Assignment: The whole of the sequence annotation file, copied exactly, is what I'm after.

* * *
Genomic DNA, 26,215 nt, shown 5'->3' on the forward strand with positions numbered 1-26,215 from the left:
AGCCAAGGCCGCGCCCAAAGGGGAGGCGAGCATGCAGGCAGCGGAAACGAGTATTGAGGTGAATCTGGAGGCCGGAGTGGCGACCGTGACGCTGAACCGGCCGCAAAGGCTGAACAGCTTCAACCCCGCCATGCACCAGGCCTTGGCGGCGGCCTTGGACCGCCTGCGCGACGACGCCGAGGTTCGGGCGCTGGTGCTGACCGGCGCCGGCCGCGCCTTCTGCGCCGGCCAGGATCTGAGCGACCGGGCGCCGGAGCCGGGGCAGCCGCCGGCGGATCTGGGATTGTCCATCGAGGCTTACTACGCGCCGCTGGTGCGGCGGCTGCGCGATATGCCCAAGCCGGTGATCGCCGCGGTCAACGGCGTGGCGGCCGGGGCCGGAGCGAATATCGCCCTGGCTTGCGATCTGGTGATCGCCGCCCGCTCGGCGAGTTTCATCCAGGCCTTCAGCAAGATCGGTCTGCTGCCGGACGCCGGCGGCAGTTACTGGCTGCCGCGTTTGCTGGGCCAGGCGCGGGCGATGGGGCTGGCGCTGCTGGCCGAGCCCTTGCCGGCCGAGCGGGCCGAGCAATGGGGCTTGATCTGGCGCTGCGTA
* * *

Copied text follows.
Genomic DNA, 26,215 nt, shown 5'->3' on the forward strand with positions numbered 1-26,215 from the left:
AGCCAAGGCCGCGCCCAAAGGGGAGGCGAGCATGCAGGCAGCGGAAACGAGTATTGAGGTGAATCTGGAGGCCGGAGTGGCGACCGTGACGCTGAACCGGCCGCAAAGGCTGAACAGCTTCAACCCCGCCATGCACCAGGCCTTGGCGGCGGCCTTGGACCGCCTGCGCGACGACGCCGAGGTTCGGGCGCTGGTGCTGACCGGCGCCGGCCGCGCCTTCTGCGCCGGCCAGGATCTGAGCGACCGGGCGCCGGAGCCGGGGCAGCCGCCGGCGGATCTGGGATTGTCCATCGAGGCTTACTACGCGCCGCTGGTGCGGCGGCTGCGCGATATGCCCAAGCCGGTGATCGCCGCGGTCAACGGCGTGGCGGCCGGGGCCGGAGCGAATATCGCCCTGGCTTGCGATCTGGTGATCGCCGCCCGCTCGGCGAGTTTCATCCAGGCCTTCAGCAAGATCGGTCTGCTGCCGGACGCCGGCGGCAGTTACTGGCTGCCGCGTTTGCTGGGCCAGGCGCGGGCGATGGGGCTGGCGCTGCTGGCCGAGCCCTTGCCGGCCGAGCGGGCCGAGCAATGGGGCTTGATCTGGCGCTGCGTA